MP urges county council to oppose new runway

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Arundel and South Downs MP Nick Herbert has urged West Sussex county councillors to reject plans for a second runway at Gatwick, calling it ‘an unsustainable proposal that will damage our villages, towns and countryside’.

The MP wrote to county councillors ahead of their Environmental and Community Select Committee meeting held yesterday (Wednesday January 14), and the Full Council meeting on Monday 19 January, which are considering the authority’s response to the Airport Commission’s consultation document on airport expansion in the South East.

Mr Herbert expressed his concern that ‘the environmental impact of a second runway on rural West Sussex has not been fully understood’ and highlights the impact of 250,000 more flights on tranquil rural communities.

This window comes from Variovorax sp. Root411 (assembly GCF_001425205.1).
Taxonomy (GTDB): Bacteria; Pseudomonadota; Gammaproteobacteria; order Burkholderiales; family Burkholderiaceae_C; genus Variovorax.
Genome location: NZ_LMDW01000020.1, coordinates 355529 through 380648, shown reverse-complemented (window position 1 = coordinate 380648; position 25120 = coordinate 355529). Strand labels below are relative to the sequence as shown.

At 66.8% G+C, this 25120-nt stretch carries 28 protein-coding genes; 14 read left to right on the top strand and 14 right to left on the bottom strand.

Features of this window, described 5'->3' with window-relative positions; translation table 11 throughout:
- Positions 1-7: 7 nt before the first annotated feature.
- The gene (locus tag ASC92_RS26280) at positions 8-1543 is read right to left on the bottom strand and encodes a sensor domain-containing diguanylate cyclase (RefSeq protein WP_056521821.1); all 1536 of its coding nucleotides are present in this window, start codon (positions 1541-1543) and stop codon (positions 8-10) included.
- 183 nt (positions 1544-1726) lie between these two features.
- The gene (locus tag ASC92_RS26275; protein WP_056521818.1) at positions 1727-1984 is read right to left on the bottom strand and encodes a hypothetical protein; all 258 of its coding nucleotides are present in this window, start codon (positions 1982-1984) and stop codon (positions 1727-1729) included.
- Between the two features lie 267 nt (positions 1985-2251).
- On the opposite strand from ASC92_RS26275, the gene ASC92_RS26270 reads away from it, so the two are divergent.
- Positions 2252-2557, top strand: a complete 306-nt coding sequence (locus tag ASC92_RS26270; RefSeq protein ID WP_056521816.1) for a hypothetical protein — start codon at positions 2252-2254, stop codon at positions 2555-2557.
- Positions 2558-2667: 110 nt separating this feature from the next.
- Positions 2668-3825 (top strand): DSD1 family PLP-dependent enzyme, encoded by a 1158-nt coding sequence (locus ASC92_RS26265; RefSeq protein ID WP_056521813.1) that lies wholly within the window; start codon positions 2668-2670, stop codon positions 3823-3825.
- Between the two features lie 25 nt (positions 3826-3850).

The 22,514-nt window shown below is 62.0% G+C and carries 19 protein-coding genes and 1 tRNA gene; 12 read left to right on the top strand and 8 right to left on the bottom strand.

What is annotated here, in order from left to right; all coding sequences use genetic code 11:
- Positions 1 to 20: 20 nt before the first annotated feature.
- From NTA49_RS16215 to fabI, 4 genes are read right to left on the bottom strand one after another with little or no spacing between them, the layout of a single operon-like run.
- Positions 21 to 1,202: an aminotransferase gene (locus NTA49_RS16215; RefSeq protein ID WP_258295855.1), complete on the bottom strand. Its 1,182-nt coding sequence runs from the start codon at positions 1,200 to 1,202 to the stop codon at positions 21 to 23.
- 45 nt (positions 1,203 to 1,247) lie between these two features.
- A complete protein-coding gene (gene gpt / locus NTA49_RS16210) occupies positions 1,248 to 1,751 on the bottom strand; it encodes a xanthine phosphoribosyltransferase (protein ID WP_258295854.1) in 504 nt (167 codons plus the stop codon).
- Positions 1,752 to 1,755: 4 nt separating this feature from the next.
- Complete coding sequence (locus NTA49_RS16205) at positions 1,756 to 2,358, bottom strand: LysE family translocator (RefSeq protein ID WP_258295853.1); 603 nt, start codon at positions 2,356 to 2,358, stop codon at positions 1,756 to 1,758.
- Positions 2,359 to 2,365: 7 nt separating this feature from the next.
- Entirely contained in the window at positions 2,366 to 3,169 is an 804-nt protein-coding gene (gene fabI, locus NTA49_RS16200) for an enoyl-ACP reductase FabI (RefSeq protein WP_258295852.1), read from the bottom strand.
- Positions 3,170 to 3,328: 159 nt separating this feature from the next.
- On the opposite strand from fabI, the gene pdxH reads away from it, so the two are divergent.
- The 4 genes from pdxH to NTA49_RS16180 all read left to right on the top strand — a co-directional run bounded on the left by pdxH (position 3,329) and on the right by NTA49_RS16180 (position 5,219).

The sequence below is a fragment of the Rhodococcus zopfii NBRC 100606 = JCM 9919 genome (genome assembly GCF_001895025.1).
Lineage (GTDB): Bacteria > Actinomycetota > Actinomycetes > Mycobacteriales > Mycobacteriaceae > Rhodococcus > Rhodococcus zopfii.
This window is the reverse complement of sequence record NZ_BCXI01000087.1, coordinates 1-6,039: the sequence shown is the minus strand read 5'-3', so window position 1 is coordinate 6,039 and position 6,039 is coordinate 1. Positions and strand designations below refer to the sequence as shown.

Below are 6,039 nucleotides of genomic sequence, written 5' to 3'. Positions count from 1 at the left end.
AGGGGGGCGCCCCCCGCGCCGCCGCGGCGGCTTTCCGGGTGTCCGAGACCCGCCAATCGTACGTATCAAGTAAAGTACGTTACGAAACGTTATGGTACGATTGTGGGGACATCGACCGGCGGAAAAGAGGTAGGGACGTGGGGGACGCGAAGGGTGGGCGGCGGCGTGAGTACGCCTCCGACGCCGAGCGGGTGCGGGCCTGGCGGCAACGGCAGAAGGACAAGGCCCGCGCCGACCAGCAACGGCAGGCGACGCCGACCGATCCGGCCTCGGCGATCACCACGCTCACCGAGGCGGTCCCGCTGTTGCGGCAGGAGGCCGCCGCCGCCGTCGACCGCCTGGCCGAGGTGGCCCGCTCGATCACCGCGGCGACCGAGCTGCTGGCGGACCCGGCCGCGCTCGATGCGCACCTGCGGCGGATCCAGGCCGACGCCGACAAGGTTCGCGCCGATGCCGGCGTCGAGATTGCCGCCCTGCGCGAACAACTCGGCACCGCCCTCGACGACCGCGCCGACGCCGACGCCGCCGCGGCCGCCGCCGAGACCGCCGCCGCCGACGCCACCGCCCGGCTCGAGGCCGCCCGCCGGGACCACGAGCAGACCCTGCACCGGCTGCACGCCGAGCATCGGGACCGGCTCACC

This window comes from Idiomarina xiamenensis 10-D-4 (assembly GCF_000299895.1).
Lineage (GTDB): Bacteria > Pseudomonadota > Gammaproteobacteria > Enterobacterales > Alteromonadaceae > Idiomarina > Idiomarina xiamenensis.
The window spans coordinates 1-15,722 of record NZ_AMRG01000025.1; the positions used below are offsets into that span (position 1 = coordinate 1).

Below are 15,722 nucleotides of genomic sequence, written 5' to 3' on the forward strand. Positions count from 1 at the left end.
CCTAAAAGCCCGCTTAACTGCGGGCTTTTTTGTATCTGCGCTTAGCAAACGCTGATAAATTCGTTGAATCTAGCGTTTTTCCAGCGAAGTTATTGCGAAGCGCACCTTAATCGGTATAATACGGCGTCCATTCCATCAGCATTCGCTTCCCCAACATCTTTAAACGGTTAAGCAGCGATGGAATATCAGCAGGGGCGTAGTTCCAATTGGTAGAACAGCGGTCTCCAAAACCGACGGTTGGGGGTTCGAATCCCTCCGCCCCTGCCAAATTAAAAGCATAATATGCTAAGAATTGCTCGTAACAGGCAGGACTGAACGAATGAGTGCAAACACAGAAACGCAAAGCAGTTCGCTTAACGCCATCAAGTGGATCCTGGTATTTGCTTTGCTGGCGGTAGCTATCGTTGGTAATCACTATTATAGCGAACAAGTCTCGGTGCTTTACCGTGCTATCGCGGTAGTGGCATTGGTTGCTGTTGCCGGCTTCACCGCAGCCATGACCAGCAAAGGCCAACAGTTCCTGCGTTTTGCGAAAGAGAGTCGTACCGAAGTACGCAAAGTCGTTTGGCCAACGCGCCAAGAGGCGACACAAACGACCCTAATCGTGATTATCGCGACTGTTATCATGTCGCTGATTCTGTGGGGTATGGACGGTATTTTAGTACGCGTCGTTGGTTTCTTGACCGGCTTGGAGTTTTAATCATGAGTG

The MP also warned that a second runway would add to development pressures in West Sussex ‘which are already acute’, pointing out that the county council’s own study concluded that new jobs created by a new runway would require 30,000 to 45,000 new homes, equivalent to a new town the size of Crawley, or around 1,000 houses added to 40 villages.

Mr Herbert pointed out that since the planning inspector had said Mayfield Market Towns’ plans for a new 10,000-home settlement near Henfield was ‘not required in current circumstances’ before Christmas, he warned that a second runway would require Horsham’s housing plans to be revised.

The MP says that the public ‘should be made fully aware that local plans which are already requiring controversial housing developments would have to be revised if a second runway were agreed; that villages would be required to take even more housing with more loss of countryside and green spaces; and that deeply unpopular proposed major developments such as the Mayfield new town would be more likely to win approval’.

He added: “I do not believe that significantly more housing than already planned could be allocated in West Sussex over the next two decades without fundamentally risking the rural character of much of our county and causing enormous public concern.”